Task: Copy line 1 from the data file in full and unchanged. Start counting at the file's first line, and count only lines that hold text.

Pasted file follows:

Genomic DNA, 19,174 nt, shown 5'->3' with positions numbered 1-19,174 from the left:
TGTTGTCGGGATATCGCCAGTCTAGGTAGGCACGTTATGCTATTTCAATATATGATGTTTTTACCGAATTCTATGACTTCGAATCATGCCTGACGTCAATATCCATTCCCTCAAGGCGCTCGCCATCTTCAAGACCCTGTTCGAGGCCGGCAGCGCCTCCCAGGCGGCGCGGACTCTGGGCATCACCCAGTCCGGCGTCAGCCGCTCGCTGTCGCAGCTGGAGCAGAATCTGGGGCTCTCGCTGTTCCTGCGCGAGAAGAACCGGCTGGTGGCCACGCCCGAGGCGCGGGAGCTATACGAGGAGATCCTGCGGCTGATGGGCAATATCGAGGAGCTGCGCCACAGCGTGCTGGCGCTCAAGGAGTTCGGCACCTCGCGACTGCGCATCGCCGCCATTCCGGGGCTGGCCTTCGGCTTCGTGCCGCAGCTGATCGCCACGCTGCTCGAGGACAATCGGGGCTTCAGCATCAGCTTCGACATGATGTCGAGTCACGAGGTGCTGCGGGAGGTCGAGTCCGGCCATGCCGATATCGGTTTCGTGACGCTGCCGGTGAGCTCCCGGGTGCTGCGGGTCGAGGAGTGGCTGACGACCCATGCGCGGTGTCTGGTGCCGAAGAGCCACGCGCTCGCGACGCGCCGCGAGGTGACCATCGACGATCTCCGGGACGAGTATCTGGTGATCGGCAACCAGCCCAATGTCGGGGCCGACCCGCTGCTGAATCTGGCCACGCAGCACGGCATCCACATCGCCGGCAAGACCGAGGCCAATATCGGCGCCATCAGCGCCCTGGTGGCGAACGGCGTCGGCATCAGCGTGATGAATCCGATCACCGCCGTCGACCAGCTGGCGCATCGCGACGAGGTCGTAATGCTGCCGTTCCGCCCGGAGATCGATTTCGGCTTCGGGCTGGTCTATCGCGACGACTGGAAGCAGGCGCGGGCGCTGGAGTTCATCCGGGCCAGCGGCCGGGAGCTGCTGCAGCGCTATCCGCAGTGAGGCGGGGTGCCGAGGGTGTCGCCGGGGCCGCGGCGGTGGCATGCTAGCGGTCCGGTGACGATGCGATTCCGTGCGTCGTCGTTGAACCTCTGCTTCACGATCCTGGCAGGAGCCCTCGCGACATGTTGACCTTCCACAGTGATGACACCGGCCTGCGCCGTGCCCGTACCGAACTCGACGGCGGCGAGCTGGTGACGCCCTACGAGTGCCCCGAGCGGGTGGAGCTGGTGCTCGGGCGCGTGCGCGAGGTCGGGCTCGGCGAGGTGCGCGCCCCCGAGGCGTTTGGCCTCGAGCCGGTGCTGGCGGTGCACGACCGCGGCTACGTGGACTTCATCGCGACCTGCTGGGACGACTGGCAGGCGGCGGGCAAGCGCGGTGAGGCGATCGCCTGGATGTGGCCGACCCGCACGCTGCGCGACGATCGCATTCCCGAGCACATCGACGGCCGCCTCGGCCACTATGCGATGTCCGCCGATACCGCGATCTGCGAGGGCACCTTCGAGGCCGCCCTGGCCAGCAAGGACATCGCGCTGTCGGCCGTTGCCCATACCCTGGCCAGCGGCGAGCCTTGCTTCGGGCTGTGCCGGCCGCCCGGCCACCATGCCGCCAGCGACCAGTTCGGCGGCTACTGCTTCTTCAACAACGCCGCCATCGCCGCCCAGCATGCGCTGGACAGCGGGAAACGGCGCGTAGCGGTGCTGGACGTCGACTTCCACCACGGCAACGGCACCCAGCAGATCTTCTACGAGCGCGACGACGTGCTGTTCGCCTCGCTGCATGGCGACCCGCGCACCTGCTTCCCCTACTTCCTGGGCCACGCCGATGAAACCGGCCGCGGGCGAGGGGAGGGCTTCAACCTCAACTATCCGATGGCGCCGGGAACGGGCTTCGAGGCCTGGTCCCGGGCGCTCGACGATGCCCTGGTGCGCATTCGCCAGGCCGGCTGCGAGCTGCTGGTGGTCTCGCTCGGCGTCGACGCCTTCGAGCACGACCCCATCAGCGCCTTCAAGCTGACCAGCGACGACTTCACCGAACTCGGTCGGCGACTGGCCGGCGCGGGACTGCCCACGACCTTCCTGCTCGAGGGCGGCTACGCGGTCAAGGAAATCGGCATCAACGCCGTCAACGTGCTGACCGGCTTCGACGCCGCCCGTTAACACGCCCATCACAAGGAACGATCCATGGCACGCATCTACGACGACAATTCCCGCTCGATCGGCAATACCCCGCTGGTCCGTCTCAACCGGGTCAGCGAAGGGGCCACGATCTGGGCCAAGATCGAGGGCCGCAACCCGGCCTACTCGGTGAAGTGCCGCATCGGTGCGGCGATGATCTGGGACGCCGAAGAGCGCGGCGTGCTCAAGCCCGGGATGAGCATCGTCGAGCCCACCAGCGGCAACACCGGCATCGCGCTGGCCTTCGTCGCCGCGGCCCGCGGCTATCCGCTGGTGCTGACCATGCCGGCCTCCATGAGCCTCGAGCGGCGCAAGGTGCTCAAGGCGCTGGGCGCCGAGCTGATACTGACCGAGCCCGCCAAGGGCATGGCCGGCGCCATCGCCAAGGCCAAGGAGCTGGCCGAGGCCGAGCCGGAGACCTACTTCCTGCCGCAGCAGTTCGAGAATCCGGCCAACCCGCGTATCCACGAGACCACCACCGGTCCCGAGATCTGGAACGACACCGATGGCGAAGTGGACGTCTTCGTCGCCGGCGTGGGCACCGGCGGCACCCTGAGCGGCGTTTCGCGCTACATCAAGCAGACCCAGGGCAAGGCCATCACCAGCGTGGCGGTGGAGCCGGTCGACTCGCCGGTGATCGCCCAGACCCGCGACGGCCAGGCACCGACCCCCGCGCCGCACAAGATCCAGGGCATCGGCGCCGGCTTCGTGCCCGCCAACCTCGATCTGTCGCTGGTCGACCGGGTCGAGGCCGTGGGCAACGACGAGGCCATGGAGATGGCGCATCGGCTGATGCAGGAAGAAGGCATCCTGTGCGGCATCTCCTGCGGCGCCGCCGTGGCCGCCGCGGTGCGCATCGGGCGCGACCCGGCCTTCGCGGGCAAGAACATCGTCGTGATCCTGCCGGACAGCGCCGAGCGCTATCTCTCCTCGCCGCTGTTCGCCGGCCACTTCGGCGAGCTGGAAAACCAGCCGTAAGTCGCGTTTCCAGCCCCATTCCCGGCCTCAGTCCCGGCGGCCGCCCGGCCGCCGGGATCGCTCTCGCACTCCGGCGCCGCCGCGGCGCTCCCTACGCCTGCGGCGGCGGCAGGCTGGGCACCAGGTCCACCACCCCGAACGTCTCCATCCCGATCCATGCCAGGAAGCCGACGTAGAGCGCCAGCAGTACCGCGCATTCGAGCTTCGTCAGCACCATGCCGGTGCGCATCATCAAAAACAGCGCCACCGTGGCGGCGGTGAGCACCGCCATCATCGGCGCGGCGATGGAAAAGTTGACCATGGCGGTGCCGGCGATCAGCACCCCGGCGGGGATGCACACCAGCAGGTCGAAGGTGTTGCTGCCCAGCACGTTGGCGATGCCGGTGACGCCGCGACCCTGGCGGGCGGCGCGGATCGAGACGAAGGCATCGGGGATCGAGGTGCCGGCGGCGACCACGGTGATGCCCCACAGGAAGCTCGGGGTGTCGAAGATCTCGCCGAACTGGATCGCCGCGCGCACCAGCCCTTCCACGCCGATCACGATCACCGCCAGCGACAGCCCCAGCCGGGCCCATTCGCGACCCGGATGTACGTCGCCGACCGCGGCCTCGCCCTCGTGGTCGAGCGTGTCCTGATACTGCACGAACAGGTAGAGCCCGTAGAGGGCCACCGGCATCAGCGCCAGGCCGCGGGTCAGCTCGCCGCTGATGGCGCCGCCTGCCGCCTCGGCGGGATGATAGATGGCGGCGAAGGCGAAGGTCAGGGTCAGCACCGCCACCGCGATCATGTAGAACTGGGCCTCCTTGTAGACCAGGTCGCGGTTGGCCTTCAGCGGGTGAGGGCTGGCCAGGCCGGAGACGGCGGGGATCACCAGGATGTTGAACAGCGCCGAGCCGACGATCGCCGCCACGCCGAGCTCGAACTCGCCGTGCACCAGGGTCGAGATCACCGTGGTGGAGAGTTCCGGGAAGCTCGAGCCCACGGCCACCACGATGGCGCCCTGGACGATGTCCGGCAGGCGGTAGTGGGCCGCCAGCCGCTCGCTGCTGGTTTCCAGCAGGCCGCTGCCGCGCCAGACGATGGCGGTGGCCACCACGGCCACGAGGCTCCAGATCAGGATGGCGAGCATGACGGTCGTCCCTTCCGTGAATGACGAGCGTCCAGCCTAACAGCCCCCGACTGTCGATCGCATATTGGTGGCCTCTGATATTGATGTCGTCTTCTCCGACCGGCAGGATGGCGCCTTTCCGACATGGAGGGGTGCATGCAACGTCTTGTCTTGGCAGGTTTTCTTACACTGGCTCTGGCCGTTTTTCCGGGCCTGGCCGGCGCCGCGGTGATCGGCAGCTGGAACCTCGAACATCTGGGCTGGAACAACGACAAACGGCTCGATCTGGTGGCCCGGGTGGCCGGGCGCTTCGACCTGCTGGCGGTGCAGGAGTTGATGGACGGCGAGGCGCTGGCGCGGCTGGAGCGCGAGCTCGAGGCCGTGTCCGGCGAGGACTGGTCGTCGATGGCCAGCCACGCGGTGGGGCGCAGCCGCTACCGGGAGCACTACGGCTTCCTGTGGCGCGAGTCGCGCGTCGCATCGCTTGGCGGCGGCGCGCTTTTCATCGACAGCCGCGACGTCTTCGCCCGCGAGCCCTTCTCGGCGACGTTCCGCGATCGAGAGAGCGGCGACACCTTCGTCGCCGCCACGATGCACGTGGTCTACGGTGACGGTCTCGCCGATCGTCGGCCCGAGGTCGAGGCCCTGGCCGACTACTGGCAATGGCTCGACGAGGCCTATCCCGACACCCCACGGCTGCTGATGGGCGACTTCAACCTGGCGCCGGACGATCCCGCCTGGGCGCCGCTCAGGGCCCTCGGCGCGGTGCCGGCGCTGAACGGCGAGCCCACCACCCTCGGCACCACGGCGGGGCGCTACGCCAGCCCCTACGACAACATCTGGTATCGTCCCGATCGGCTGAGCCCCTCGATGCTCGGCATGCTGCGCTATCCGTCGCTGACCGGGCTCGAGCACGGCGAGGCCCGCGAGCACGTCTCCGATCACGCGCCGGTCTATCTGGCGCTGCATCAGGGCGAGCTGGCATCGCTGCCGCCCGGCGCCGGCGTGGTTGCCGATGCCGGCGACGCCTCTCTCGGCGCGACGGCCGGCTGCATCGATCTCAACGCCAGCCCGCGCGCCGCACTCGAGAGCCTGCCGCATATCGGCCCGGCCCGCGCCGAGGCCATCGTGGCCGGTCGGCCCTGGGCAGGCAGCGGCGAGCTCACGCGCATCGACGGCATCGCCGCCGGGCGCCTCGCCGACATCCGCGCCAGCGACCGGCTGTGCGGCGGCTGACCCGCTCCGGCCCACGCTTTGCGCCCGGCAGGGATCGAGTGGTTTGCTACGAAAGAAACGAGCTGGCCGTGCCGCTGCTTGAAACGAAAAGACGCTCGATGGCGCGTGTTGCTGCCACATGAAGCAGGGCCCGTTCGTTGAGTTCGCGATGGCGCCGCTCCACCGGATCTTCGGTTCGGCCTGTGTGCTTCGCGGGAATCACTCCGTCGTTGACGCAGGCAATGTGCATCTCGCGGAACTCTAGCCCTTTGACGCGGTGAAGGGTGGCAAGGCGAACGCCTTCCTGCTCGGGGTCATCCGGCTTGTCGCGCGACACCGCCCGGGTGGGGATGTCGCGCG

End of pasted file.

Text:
Genomic DNA, 19,174 nt, shown 5'->3' with positions numbered 1-19,174 from the left: